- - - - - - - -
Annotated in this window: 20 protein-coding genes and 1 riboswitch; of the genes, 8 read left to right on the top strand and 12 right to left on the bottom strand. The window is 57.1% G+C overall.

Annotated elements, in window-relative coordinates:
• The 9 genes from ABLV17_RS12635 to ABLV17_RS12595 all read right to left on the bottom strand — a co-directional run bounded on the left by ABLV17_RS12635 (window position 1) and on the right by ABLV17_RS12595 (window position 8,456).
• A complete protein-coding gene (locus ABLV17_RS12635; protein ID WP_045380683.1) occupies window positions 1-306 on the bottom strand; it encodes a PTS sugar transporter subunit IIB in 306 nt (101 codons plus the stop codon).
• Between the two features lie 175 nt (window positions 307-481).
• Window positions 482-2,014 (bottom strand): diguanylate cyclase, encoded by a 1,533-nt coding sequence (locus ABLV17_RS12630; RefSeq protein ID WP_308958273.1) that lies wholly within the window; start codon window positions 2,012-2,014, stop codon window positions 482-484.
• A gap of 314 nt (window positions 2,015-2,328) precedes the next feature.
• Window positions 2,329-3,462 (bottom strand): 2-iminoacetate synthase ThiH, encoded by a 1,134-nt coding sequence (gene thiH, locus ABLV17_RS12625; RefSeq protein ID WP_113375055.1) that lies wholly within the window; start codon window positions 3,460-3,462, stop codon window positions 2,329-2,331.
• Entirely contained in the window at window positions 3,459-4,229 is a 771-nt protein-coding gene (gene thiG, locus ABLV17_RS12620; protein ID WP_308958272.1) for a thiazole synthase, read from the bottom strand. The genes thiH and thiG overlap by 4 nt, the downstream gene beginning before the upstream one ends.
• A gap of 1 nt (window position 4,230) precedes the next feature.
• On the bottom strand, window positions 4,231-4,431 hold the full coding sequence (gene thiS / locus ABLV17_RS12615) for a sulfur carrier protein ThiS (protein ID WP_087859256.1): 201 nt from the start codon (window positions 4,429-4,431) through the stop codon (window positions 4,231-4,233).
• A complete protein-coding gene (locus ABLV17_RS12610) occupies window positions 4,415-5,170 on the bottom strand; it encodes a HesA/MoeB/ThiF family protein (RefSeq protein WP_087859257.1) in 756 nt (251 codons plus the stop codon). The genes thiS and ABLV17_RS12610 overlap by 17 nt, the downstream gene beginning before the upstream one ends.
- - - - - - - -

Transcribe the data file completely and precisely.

Annotated in this window: 20 protein-coding genes and 1 riboswitch; of the genes, 8 read left to right on the top strand and 12 right to left on the bottom strand. The window is 57.1% G+C overall.

Annotated elements, in window-relative coordinates:
• The 9 genes from ABLV17_RS12635 to ABLV17_RS12595 all read right to left on the bottom strand — a co-directional run bounded on the left by ABLV17_RS12635 (window position 1) and on the right by ABLV17_RS12595 (window position 8,456).
• A complete protein-coding gene (locus ABLV17_RS12635; protein ID WP_045380683.1) occupies window positions 1-306 on the bottom strand; it encodes a PTS sugar transporter subunit IIB in 306 nt (101 codons plus the stop codon).
• Between the two features lie 175 nt (window positions 307-481).
• Window positions 482-2,014 (bottom strand): diguanylate cyclase, encoded by a 1,533-nt coding sequence (locus ABLV17_RS12630; RefSeq protein ID WP_308958273.1) that lies wholly within the window; start codon window positions 2,012-2,014, stop codon window positions 482-484.
• A gap of 314 nt (window positions 2,015-2,328) precedes the next feature.
• Window positions 2,329-3,462 (bottom strand): 2-iminoacetate synthase ThiH, encoded by a 1,134-nt coding sequence (gene thiH, locus ABLV17_RS12625; RefSeq protein ID WP_113375055.1) that lies wholly within the window; start codon window positions 3,460-3,462, stop codon window positions 2,329-2,331.
• Entirely contained in the window at window positions 3,459-4,229 is a 771-nt protein-coding gene (gene thiG, locus ABLV17_RS12620; protein ID WP_308958272.1) for a thiazole synthase, read from the bottom strand. The genes thiH and thiG overlap by 4 nt, the downstream gene beginning before the upstream one ends.
• A gap of 1 nt (window position 4,230) precedes the next feature.
• On the bottom strand, window positions 4,231-4,431 hold the full coding sequence (gene thiS / locus ABLV17_RS12615) for a sulfur carrier protein ThiS (protein ID WP_087859256.1): 201 nt from the start codon (window positions 4,429-4,431) through the stop codon (window positions 4,231-4,233).
• A complete protein-coding gene (locus ABLV17_RS12610) occupies window positions 4,415-5,170 on the bottom strand; it encodes a HesA/MoeB/ThiF family protein (RefSeq protein WP_087859257.1) in 756 nt (251 codons plus the stop codon). The genes thiS and ABLV17_RS12610 overlap by 17 nt, the downstream gene beginning before the upstream one ends.